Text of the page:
(Tokyo) - The new Japanese government should undertake a thorough review of Japan's policies designed to promote human rights in Burma, Human Rights Watch said in a letter today to the newly inaugurated foreign minister, Katsuya Okada.
"The past Japanese government promised to promote human rights, but that didn't really happen in terms of concrete and visible actions," said Kanae Doi, Tokyo director at Human Right Watch. "The new government should make human rights a central pillar of Japanese foreign policy, and Burma is a good place to start."
In the letter, Human Rights Watch said that Japan's current policy toward Burma, focusing on dialogue and aid, has done little to improve human rights and in some cases has even been counterproductive. To help bring meaningful changes in Burma, the letter says, Japan should reconsider the idea that conciliatory talk alone will somehow change the Burmese military leadership's plans, and instead make more effective use of diplomacy, sanctions and aid.
On diplomacy, Human Rights Watch recommended that Japan consider establishing a Burma Contact Group or some form of multilateral grouping in close contact with the United States, to meet and discuss regularly diplomatic engagement with the Burmese government on a range of issues. Such a group could help converge views and policies of China, India, Thailand, Indonesia, and others, gradually minimizing the ability of Burma's military government to play states off against each other.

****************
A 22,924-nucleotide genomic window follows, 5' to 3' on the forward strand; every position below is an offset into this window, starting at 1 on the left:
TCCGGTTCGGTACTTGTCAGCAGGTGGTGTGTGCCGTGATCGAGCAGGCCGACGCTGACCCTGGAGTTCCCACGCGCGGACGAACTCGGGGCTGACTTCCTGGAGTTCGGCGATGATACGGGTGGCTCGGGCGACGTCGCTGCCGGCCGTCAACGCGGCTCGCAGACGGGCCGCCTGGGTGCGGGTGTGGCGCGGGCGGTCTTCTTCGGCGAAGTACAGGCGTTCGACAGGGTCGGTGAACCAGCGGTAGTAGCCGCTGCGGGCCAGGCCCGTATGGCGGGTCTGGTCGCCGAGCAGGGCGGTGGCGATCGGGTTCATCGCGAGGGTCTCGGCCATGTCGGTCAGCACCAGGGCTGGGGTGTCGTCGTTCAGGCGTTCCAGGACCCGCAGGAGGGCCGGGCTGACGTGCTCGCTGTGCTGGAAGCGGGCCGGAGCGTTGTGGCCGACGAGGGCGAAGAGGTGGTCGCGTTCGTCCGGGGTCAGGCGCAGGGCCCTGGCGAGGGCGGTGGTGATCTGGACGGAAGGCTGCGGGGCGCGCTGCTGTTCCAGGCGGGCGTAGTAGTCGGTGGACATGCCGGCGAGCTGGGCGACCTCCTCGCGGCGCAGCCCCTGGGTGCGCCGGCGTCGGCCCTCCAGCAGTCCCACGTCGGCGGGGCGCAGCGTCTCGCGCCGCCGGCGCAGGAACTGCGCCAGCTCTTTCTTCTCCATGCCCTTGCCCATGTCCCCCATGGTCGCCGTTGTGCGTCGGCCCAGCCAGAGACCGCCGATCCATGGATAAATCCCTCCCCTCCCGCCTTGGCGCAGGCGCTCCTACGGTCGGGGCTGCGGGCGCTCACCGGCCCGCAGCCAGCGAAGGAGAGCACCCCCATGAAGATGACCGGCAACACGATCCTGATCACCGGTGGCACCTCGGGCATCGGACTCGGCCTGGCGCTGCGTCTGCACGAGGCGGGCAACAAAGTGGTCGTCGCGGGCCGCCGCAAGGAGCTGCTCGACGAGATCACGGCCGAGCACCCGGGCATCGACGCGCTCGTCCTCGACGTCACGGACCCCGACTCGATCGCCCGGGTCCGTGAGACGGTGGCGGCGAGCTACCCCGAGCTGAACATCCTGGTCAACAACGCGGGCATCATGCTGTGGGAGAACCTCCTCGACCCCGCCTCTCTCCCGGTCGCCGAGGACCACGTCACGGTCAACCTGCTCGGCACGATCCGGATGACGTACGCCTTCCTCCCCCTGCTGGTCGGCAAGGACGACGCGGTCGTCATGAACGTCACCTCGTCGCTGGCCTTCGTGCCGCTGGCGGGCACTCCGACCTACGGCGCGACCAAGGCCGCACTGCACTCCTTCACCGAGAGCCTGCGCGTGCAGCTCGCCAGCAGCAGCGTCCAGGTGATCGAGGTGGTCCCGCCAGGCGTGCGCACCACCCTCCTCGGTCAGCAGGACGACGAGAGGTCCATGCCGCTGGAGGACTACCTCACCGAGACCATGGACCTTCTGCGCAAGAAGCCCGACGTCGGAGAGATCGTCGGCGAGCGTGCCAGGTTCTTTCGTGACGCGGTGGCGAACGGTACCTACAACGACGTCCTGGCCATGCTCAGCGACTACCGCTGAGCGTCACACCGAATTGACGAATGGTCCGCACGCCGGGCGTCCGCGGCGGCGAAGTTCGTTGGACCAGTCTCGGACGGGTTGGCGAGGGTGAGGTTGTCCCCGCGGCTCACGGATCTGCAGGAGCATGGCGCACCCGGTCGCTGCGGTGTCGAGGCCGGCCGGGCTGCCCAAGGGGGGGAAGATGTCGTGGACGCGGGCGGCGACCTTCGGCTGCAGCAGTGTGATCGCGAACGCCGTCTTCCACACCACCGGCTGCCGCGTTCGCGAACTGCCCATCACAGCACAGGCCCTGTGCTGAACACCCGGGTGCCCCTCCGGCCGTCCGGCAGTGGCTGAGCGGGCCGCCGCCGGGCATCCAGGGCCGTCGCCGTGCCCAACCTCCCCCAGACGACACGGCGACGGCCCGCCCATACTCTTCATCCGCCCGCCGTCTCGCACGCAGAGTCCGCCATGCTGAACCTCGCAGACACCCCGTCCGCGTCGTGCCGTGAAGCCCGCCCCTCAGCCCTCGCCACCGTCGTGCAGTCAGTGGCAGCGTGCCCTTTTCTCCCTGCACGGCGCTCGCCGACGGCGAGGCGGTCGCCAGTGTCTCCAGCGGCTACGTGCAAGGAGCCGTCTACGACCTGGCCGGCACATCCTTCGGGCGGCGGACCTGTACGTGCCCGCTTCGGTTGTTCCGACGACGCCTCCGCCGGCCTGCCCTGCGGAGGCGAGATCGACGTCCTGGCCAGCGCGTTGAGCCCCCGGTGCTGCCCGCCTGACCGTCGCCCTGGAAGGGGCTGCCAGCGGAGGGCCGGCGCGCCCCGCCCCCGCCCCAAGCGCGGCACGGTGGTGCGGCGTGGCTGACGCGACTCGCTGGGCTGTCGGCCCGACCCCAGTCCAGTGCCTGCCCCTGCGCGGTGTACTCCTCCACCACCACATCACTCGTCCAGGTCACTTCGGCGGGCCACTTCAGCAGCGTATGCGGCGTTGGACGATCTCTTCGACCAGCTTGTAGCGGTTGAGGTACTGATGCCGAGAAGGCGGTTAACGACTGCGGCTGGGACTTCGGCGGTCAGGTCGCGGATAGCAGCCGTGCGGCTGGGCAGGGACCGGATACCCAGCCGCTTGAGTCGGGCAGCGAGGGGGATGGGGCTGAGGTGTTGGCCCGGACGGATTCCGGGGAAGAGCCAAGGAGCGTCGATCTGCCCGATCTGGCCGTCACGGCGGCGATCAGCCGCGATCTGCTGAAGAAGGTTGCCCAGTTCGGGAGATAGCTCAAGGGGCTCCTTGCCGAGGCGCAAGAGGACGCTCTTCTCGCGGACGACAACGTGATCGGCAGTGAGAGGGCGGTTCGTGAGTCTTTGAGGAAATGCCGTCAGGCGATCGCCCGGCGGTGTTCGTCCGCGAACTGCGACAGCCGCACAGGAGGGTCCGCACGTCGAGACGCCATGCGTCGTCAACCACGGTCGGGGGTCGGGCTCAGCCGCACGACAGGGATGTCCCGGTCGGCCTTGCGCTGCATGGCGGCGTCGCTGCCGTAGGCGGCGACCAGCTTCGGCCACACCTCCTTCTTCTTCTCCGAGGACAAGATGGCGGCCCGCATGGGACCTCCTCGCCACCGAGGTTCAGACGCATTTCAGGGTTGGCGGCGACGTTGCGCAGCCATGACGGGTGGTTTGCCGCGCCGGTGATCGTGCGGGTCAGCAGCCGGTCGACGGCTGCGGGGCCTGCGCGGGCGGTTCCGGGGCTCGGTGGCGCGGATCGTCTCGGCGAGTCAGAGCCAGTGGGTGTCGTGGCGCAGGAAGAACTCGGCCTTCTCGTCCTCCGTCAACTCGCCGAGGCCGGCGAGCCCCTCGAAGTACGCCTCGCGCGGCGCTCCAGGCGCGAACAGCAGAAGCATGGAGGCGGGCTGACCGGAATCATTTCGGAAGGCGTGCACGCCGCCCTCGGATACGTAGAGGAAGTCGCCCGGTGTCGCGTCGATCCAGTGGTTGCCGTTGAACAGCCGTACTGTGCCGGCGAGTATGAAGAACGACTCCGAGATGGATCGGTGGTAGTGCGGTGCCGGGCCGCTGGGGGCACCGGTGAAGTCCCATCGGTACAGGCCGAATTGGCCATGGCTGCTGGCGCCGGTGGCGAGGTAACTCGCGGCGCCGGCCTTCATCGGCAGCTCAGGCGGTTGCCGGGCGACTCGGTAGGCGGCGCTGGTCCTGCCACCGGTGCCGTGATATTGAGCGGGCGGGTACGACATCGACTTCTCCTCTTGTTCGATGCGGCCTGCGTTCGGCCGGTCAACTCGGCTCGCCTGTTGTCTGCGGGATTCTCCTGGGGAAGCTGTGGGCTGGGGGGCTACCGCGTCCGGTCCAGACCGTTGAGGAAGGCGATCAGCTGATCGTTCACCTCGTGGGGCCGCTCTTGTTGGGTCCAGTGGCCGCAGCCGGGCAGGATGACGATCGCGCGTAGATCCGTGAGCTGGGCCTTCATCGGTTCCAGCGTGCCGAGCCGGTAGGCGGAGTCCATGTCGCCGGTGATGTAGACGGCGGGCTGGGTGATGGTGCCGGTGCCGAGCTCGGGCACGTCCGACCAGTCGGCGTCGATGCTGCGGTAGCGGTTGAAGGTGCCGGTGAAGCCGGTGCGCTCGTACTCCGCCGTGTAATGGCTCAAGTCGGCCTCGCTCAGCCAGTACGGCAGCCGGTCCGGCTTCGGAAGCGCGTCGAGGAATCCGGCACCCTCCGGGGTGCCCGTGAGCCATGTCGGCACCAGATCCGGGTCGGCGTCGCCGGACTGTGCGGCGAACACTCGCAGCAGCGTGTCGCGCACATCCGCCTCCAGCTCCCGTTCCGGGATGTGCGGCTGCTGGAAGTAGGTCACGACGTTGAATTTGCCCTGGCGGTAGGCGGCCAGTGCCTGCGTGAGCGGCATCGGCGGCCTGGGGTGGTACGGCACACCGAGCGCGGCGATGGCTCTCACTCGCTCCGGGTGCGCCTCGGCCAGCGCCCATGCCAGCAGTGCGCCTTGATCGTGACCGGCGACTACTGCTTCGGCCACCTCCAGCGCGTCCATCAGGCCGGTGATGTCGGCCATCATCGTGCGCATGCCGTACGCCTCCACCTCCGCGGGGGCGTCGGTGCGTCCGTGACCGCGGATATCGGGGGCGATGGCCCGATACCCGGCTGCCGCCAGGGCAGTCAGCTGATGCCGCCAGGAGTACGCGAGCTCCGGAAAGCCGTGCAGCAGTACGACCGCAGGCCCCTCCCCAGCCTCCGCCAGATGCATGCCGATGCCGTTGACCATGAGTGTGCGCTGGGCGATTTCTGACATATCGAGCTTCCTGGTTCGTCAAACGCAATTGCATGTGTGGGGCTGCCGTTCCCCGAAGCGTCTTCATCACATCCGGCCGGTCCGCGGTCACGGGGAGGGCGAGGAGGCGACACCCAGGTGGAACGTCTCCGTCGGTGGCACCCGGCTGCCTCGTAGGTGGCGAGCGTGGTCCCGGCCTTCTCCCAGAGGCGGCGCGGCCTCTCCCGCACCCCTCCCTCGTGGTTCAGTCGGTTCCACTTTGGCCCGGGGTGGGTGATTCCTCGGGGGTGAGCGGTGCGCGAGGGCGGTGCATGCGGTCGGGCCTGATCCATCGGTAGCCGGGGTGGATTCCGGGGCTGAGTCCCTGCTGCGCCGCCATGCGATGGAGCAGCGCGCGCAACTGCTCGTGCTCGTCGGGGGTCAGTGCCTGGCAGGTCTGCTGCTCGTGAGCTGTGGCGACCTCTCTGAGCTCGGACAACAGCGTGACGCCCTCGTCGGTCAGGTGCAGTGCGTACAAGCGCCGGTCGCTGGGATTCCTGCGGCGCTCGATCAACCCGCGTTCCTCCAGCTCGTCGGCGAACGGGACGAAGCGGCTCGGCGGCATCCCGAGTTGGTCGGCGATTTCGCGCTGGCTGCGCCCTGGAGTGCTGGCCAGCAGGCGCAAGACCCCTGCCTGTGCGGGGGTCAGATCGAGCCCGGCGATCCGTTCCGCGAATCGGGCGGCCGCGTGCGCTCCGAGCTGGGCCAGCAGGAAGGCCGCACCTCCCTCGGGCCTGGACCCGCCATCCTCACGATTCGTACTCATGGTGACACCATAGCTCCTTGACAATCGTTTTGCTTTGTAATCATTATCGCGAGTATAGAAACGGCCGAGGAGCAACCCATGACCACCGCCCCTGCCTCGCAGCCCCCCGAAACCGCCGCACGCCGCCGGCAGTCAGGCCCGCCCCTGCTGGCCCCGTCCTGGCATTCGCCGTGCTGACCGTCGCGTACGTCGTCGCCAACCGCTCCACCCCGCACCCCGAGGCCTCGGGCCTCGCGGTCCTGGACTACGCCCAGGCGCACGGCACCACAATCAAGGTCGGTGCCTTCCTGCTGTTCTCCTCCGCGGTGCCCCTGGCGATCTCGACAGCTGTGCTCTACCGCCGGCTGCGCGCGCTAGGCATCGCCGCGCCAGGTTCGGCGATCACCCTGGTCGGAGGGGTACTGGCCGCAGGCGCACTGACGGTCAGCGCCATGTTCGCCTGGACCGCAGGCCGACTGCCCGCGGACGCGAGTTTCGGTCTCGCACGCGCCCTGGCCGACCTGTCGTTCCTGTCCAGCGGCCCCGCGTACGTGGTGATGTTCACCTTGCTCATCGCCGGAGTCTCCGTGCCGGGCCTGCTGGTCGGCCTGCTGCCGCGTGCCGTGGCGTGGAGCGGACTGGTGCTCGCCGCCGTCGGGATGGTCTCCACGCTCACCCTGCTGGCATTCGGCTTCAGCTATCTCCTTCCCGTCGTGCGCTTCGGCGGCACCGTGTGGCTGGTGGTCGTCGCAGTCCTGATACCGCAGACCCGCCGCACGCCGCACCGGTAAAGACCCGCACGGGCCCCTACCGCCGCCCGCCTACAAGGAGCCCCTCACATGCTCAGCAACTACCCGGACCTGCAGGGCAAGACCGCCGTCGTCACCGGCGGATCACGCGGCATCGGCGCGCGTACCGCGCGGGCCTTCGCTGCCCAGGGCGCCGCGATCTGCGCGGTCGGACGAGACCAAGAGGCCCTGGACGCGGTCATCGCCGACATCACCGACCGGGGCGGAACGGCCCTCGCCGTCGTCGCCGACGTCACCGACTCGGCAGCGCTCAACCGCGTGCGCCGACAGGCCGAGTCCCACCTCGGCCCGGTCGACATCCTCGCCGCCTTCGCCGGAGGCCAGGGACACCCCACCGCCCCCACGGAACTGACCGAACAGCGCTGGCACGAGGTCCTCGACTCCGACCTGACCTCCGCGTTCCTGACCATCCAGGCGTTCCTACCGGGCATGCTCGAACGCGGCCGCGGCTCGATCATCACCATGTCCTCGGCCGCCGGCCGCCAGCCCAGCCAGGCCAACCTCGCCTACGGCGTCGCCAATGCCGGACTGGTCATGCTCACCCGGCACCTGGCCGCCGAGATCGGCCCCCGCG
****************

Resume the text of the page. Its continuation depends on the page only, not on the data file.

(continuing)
On sanctions, Human Rights Watch urged Japan to impose targeted financial sanctions as part of a coordinated approach to put maximum pressure on Burma's leaders, in line with those imposed by the US, the European Union, Switzerland, Australia, and Canada.
Regarding humanitarian aid, Human Rights Watch called for increased humanitarian aid to meet the acute needs of the Burmese people, but also urged Japan to realize that the Burmese government should use its extensive revenues from oil, natural gas, gems, and timber to meet the needs of its own population. Donors should stress the importance of transparency and accountability in the delivery of humanitarian aid, including taking approaches that strengthen civil society rather than the existing corrupt power structures, and that respond to the views and needs of ordinary people.
"Japan has long been reluctant to exert pressure on Burma's senior leadership," Doi said. "Now is the time for Okada to consider a stronger principled approach. Coordinated, targeted pressure with other states can bring about human rights improvements in Burma."